Sunday, 30 June 2013

Understanding importance and usefulness.

A few days ago Jean from "Jeans Garden" admired one of my photos and asked what the striking blue geranium in the picture was. My response was along the lines of "oh that's just a plain old Johnson's Blue" - in other words a very common geranium indeed.

A day or so later I found myself enjoying one of the warmest sunniest days of the year so far, and was sitting on the grass next to the Johnson's Blue Geranium  -, looking at it with fresh eyes, thinking how vibrant it really is when I noticed to my delight that it was absolutely covered with Bumble Bees - about 20 at the time I looked.  Creating a habitat for Bumble Bees is very high on my list of priorities for the garden, so I was thrilled as you can imagine. 
So pause a second with me and take in the loveliness of my very special, life enhancing, Bee supporting Johnson's Blue!

Whilst I'm on the theme of not taking things at face value, I will ask you all what you think I should do about my wildflower meadow.  I was told, yes I know I know, that patience is required to grow a wildflower meadow and that it would look awful in the first year.  Trying to alleviate the awfulness I planted annual seed alongside the perennial in the hope of producing a better year one display.  But really - look at it:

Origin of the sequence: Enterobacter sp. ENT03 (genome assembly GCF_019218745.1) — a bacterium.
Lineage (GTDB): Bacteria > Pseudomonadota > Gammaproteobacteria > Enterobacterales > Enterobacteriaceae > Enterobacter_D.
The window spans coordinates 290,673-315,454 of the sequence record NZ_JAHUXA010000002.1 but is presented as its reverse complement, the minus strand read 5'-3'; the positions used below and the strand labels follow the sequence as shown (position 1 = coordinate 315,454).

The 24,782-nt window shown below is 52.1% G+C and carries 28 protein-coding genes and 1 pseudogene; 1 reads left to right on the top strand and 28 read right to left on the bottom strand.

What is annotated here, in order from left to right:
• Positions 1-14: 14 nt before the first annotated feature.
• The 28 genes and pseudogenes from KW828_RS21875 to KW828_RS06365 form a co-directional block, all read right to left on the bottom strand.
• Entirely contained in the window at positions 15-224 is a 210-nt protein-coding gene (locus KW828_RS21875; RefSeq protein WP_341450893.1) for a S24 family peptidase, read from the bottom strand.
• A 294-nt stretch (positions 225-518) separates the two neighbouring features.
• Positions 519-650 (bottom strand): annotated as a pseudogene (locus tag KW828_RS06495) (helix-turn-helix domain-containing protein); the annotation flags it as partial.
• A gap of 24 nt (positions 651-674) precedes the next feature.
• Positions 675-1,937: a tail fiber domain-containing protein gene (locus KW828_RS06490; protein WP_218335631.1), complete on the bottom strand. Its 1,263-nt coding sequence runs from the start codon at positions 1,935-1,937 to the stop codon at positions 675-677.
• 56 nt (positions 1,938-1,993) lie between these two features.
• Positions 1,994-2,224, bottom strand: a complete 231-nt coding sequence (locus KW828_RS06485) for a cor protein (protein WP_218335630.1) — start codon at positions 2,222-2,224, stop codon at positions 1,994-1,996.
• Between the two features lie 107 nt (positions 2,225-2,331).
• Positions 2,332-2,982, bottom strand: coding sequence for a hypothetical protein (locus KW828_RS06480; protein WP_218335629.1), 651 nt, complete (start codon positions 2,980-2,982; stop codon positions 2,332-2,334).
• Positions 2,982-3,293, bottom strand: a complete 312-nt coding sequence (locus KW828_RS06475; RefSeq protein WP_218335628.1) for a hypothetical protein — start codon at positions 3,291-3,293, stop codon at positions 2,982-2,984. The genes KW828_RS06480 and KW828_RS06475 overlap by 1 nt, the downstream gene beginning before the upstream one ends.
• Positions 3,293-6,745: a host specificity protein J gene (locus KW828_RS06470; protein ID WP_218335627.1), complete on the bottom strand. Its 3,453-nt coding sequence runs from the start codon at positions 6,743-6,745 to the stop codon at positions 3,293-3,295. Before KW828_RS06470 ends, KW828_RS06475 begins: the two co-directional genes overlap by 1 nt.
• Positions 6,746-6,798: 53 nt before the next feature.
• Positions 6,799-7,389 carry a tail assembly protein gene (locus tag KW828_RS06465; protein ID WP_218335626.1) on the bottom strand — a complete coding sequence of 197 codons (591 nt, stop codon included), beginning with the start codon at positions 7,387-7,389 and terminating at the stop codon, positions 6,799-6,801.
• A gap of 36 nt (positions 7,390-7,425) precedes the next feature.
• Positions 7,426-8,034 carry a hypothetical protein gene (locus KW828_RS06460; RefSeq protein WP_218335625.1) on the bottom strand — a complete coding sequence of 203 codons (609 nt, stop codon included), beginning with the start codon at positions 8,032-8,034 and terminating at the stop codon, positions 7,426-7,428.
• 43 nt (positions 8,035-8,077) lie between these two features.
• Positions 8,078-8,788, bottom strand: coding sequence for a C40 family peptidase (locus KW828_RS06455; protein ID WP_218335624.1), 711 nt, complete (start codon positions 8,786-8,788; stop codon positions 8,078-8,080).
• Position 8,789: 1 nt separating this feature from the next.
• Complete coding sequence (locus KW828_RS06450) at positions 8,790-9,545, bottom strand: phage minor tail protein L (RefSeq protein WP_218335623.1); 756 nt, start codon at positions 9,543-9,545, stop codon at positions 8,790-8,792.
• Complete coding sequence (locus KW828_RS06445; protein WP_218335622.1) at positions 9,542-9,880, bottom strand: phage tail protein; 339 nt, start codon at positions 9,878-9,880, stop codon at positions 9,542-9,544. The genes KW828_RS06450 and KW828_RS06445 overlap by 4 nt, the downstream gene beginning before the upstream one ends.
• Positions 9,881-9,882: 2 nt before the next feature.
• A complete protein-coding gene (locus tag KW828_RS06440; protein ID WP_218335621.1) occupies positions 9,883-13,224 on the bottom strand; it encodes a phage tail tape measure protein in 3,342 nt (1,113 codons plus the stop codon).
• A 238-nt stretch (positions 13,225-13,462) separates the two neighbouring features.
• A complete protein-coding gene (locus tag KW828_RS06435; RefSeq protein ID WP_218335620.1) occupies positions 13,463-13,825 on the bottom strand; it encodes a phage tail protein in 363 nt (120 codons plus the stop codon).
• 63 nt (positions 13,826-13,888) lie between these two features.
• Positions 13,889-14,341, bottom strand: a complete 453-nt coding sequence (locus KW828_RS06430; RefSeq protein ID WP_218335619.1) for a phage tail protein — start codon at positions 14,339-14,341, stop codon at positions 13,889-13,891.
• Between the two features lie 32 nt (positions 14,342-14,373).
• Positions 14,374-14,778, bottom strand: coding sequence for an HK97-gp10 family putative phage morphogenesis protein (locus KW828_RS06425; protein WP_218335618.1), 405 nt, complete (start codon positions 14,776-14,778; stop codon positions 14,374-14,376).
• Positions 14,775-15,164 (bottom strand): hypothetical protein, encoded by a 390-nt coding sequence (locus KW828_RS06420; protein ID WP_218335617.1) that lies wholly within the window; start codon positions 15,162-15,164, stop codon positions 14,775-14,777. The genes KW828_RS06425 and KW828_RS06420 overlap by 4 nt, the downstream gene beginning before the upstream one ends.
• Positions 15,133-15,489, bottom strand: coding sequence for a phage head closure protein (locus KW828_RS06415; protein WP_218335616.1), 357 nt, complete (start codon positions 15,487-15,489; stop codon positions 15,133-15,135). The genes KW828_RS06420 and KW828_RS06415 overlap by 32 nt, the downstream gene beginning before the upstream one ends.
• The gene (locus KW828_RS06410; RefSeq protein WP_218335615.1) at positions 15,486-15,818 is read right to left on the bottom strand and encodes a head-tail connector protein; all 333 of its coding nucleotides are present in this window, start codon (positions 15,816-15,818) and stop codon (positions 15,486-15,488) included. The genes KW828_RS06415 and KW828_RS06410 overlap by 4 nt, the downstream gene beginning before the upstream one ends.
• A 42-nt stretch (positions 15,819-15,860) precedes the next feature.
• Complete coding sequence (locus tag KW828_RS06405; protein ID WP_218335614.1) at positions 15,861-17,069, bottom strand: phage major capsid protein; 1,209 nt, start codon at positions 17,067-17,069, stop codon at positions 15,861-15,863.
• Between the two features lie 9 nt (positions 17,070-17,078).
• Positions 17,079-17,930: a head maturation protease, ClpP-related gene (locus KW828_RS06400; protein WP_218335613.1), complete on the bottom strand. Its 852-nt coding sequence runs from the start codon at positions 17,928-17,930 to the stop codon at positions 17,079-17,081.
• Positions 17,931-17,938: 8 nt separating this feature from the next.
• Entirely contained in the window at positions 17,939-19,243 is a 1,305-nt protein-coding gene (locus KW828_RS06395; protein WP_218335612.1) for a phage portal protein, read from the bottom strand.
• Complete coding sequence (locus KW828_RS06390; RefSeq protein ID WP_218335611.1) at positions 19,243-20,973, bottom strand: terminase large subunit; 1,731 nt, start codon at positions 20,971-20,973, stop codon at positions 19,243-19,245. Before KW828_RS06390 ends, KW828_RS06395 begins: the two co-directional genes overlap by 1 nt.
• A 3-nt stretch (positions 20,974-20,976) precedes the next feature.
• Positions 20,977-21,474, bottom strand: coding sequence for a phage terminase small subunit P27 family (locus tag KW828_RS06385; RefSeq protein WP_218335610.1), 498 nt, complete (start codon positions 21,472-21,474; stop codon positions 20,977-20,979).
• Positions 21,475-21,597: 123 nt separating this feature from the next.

There are flowers in there down low below the copious grass, mostly pink geraniums.  H keeps trimming the edges (a subversive attempt to do away with it all together I think!) and we have even mowed a path through it, but it now looks worse than the pasture in the next field.  Shall I hang on in there or mow it flat and see if it looks better next year? Does it have hidden qualities that I'm not recognising? Decisions decisions........


  1. Johnson's Blue is one of those geraniums I always admire in other people's gardens, but which never grows well in mine. I think you should wait a year or two before deciding whether your wildflower meadow is working out. I'm no expert on wildflower meadows, but it seems as though mowing it this early in the season might discourage the perennials that you are trying to encourage. (I'll be interested in hearing what those who actually know something about wildflower meadows advise.) -Jean

  2. Hi Jean,
    I think you are right about the wildflower meadow, someone has suggested to me that the soil may be too good - generally wildflower meadow thrives in poor soil and ours is pretty rich i think due to the leaf mold from the forest.